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Science and Ethics: Part 2

Medicine bottles and pills: Photo 96068156 / Medicine Pills © Piman Khrutmuang |

[Originally published as the second section of The Ethics of Science: Part 1]

Contrary Predictions

Another way in which the confirmation bias can lead to error is when a person fails to consider the predictions of the alternatives.

Suppose a hypothesis predicts a particular outcome of an experiment: outcome X. But then a different hypothesis also predicts outcome X. Suppose the experiment is performed, and indeed the outcome is X. This does not verify either hypothesis because they both made the same prediction.

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A common instance of this error is when evolutionists cite similarities in the DNA of organisms as evidence for evolution. Indeed, different organisms have similarities in their DNA sequences. Furthermore, organisms that have greater similarities in anatomy and physiology tend to have greater similarities in their DNA sequences. This is what would be expected if evolution were true.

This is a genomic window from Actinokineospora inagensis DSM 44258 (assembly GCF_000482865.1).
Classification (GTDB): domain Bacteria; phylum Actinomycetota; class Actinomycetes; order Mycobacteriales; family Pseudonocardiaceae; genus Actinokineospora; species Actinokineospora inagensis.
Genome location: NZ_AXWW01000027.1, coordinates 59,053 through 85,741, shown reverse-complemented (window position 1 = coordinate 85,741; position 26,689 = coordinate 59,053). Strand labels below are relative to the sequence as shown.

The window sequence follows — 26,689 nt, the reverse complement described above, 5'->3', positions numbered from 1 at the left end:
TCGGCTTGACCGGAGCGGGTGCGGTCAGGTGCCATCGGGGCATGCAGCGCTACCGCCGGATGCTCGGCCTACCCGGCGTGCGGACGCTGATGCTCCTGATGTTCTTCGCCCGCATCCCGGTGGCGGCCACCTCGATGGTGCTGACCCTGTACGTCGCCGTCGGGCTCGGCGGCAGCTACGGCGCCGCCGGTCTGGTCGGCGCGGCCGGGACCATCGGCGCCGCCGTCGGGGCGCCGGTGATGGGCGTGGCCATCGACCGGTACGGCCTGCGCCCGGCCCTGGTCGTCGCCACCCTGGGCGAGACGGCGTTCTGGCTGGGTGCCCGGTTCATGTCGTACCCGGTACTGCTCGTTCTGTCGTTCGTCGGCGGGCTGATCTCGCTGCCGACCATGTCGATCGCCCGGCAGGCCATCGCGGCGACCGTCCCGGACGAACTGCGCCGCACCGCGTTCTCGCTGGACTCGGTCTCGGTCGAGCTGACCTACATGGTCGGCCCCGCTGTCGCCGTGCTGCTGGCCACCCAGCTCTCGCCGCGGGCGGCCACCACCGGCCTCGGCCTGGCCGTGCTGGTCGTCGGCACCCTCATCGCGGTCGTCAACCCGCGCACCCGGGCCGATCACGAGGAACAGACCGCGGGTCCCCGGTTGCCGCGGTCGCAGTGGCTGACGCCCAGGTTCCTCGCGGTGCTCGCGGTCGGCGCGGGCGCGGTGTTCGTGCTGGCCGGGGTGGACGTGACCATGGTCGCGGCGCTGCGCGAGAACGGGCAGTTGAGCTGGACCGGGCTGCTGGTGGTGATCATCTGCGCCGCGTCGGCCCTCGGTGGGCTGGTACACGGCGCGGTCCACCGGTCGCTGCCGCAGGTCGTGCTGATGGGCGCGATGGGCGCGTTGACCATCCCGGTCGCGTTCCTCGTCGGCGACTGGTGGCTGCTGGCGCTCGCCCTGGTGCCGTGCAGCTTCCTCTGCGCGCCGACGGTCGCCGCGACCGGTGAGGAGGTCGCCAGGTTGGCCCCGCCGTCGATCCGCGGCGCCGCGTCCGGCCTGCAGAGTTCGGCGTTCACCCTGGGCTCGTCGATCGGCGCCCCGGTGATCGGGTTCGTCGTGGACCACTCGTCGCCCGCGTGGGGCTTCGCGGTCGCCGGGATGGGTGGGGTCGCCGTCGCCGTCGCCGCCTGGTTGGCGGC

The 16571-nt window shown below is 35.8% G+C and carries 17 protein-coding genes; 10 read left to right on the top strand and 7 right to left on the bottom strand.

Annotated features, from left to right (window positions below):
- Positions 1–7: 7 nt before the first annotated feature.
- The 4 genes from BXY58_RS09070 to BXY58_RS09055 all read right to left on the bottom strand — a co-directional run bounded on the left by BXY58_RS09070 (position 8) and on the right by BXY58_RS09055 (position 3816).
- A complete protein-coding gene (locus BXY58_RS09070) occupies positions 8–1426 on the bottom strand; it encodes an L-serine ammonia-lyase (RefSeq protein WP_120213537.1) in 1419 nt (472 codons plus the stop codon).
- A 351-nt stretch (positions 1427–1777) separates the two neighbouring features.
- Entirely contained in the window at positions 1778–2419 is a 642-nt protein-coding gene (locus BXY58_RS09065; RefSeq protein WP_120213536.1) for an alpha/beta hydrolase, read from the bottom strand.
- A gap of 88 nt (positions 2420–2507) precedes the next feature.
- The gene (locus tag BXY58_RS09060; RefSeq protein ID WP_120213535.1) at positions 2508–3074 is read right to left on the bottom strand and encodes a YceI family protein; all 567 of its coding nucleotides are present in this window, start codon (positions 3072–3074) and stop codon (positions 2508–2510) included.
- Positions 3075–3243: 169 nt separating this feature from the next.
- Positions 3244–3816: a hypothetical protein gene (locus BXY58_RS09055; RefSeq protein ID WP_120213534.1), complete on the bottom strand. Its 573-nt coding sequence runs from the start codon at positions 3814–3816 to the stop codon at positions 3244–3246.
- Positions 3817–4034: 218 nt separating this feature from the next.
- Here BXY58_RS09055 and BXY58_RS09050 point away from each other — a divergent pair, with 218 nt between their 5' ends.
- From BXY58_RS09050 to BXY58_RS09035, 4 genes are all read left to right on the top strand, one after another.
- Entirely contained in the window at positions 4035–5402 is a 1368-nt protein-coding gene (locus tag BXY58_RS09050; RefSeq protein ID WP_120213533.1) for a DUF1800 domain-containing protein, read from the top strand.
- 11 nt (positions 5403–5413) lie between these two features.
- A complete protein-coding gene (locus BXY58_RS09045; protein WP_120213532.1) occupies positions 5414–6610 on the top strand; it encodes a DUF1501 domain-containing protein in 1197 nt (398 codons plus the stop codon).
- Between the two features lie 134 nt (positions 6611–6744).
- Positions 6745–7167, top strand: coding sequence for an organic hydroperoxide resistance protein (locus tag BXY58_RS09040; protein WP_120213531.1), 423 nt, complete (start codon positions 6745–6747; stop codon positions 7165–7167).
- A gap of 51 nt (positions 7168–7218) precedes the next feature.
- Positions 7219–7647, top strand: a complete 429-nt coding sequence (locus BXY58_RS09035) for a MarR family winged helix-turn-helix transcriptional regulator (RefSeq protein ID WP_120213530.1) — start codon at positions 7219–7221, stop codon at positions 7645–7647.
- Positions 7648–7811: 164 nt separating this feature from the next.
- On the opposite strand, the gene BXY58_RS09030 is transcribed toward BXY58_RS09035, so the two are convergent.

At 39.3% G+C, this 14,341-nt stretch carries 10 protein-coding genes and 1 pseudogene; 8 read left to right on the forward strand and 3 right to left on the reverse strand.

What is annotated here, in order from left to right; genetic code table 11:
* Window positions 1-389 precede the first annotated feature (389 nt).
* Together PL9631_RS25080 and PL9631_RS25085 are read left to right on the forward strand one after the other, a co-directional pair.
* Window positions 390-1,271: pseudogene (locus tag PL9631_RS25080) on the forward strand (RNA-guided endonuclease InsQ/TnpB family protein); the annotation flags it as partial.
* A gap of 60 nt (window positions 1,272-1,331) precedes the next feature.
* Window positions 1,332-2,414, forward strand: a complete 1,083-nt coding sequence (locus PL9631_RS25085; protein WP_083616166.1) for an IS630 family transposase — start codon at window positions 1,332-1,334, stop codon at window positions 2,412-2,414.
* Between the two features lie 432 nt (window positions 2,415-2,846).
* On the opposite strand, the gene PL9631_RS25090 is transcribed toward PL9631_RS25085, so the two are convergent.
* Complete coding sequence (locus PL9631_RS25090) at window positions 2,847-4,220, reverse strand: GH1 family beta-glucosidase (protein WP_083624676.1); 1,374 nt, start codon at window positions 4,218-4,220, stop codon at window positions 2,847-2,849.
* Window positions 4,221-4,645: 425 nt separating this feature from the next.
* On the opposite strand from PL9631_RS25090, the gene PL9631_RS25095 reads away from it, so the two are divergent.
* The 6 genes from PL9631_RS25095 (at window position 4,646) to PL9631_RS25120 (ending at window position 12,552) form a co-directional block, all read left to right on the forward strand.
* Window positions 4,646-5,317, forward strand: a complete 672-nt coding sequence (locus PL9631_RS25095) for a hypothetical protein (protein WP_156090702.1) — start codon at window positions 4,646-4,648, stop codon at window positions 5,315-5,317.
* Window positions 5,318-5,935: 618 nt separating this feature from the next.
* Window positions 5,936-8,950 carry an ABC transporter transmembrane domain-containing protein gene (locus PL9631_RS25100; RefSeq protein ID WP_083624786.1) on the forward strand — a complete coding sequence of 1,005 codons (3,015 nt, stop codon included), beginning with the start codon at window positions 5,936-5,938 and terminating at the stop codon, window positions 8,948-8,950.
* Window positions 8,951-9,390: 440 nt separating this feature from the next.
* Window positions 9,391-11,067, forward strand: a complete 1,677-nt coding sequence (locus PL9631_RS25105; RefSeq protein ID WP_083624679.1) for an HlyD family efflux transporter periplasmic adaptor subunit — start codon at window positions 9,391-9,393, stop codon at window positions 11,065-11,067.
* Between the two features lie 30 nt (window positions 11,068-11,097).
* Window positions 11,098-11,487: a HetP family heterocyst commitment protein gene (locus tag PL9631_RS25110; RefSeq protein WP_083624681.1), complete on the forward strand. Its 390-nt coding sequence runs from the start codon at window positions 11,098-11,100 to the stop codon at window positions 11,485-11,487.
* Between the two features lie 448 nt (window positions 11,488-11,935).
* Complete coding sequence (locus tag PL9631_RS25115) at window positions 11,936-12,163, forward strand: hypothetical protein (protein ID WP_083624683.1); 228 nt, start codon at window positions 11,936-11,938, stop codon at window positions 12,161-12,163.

But it is also what we would expect if DNA codes for traits. If DNA codes for traits, then organisms with similar traits should have similarities in DNA, regardless of how those organisms came to be. So, creationists who believe that DNA codes for traits would also predict that organisms with similar traits should have similar DNA sequences. Since this is a prediction of both creation and evolution, it does not verify one over the other.